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A Most Incredible Witness

A book that will be most appreciated by loved ones affected by this tragedy and those open to a similar response to grief.

In this brief memoir, Pittsford recounts the trials of dealing with her son’s premature death and addressing her own trust in God.

On Sept. 1, 2010, in San Francisco, Pittsford’s 28-year-old son, Tim, witnessed a hit-and-run accident in which a pedestrian was killed. He followed the driver in an attempt to get some information for police. A few days later, Tim mysteriously passed away in his sleep, leaving only a couple drops of blood on his pillow as a clue. The first half of the book details the Pittsfords’ receiving news of their son’s passing, the planning and preparation of memorial services, and the challenge of a mother having to let go of her son, all with a strongly Christian tone. Through a series of seemingly miraculous occurrences, the daughter of the hit-and-run victim comes to learn of Tim’s identity as the witness and his subsequent death, and she reaches out to Pittsford so the two can console each other in their grief. The second half of the book deals with the aftermath: the family’s trying to find a new normal, Pittsford’s daughter’s questioning her faith and recommending that the entire family go for counseling, and the final coroner’s report on Tim’s death. Pittsford’s writing is conversational and easily digested, but various spelling and grammatical errors distract from her narrative; for example, misspelling the Italian word “paesanos” as “pizanos” and using the word “perspective” instead of “respective.” Pittsford comes across as the ideal Christian woman, never questioning God’s will but choosing to follow His plan, regardless of her grief and uncertainty. Some readers may be inspired by her religious strength, while others may find it difficult to relate to this particular grieving method.

A book that will be most appreciated by loved ones affected by this tragedy and those open to a similar response to grief.

Pub Date: Aug. 19, 2015

ISBN: 978-1-5127-0572-0

Page Count: 128

Publisher: Westbow Press

Review Posted Online: Nov. 10, 2015

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If the authors are serious, this is a silly, distasteful book. If they are not, it’s a brilliant satire.

The authors have created a sort of anti-Book of Virtues in this encyclopedic compendium of the ways and means of power.

Everyone wants power and everyone is in a constant duplicitous game to gain more power at the expense of others, according to Greene, a screenwriter and former editor at Esquire (Elffers, a book packager, designed the volume, with its attractive marginalia). We live today as courtiers once did in royal courts: we must appear civil while attempting to crush all those around us. This power game can be played well or poorly, and in these 48 laws culled from the history and wisdom of the world’s greatest power players are the rules that must be followed to win. These laws boil down to being as ruthless, selfish, manipulative, and deceitful as possible. Each law, however, gets its own chapter: “Conceal Your Intentions,” “Always Say Less Than Necessary,” “Pose as a Friend, Work as a Spy,” and so on. Each chapter is conveniently broken down into sections on what happened to those who transgressed or observed the particular law, the key elements in this law, and ways to defensively reverse this law when it’s used against you. Quotations in the margins amplify the lesson being taught. While compelling in the way an auto accident might be, the book is simply nonsense. Rules often contradict each other. We are told, for instance, to “be conspicuous at all cost,” then told to “behave like others.” More seriously, Greene never really defines “power,” and he merely asserts, rather than offers evidence for, the Hobbesian world of all against all in which he insists we live. The world may be like this at times, but often it isn’t. To ask why this is so would be a far more useful project.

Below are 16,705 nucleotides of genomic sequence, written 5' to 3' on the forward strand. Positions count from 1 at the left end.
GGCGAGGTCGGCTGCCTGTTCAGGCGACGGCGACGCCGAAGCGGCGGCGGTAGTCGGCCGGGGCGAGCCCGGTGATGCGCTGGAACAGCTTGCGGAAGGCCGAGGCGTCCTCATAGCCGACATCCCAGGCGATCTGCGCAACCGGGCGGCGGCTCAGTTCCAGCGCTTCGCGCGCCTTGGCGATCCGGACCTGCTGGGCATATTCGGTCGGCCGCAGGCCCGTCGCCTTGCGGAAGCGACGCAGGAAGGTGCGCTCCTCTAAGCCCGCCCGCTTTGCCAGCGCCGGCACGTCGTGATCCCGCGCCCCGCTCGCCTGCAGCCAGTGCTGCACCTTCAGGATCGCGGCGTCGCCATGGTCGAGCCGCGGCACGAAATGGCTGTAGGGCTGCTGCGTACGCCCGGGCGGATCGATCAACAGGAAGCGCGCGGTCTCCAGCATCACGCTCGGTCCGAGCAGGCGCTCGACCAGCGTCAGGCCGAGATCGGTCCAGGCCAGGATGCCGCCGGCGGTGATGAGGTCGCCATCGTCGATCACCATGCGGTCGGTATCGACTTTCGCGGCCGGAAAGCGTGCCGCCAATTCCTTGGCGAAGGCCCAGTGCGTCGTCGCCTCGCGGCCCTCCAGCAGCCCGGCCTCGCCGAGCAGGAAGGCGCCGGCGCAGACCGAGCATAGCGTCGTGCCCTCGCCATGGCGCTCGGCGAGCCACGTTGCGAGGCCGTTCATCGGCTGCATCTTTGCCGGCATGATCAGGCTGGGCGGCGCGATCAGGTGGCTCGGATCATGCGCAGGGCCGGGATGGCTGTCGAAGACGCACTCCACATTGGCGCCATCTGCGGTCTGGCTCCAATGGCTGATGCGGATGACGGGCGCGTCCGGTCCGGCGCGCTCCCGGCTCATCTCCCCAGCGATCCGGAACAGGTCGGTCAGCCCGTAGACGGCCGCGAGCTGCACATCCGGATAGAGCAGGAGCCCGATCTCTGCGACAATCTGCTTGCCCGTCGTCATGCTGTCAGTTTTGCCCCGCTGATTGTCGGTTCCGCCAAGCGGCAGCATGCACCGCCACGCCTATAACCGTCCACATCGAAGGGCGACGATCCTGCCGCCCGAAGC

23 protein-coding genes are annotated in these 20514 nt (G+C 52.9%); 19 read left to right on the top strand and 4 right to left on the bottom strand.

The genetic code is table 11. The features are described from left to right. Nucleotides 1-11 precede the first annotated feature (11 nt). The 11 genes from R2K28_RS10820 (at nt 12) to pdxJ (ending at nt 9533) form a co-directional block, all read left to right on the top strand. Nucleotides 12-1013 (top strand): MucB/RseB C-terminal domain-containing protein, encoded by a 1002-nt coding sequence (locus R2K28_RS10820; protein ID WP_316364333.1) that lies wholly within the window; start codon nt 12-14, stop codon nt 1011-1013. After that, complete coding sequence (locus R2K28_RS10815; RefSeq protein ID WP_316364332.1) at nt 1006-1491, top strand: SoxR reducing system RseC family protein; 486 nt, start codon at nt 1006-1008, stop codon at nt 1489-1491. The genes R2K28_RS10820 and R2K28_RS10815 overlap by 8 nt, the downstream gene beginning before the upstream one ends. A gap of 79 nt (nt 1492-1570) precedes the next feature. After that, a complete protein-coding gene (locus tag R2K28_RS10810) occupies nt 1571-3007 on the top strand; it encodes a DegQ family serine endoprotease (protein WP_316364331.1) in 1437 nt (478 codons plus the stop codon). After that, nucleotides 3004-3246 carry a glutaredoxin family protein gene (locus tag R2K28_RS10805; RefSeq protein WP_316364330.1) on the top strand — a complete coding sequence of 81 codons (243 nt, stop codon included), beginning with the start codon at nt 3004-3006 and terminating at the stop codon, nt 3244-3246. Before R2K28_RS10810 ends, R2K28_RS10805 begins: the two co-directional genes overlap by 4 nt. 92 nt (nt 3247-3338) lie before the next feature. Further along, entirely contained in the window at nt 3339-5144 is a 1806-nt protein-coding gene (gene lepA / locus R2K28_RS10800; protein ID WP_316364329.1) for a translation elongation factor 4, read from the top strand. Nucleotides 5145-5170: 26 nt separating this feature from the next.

If the authors are serious, this is a silly, distasteful book. If they are not, it’s a brilliant satire.

Pub Date: Sept. 1, 1998

ISBN: 0-670-88146-5

Page Count: 430

Publisher: Viking

Review Posted Online: May 19, 2010

Kirkus Reviews Issue: July 15, 1998

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This a book of earlier, philosophical essays concerned with the essential "absurdity" of life and the concept that- to overcome the strong tendency to suicide in every thoughtful man-one must accept life on its own terms with its values of revolt, liberty and passion. A dreary thesis- derived from and distorting the beliefs of the founders of existentialism, Jaspers, Heldegger and Kierkegaard, etc., the point of view seems peculiarly outmoded. It is based on the experience of war and the resistance, liberally laced with Andre Gide's excessive intellectualism. The younger existentialists such as Sartre and Camus, with their gift for the terse novel or intense drama, seem to have omitted from their philosophy all the deep religiosity which permeates the work of the great existentialist thinkers. This contributes to a basic lack of vitality in themselves, in these essays, and ten years after the war Camus seems unaware that the life force has healed old wounds... Largely for avant garde aesthetes and his special coterie.

Pub Date: Sept. 26, 1955

ISBN: 0679733736

Page Count: 228

Publisher: Knopf

Review Posted Online: Sept. 19, 2011

Kirkus Reviews Issue: Sept. 1, 1955

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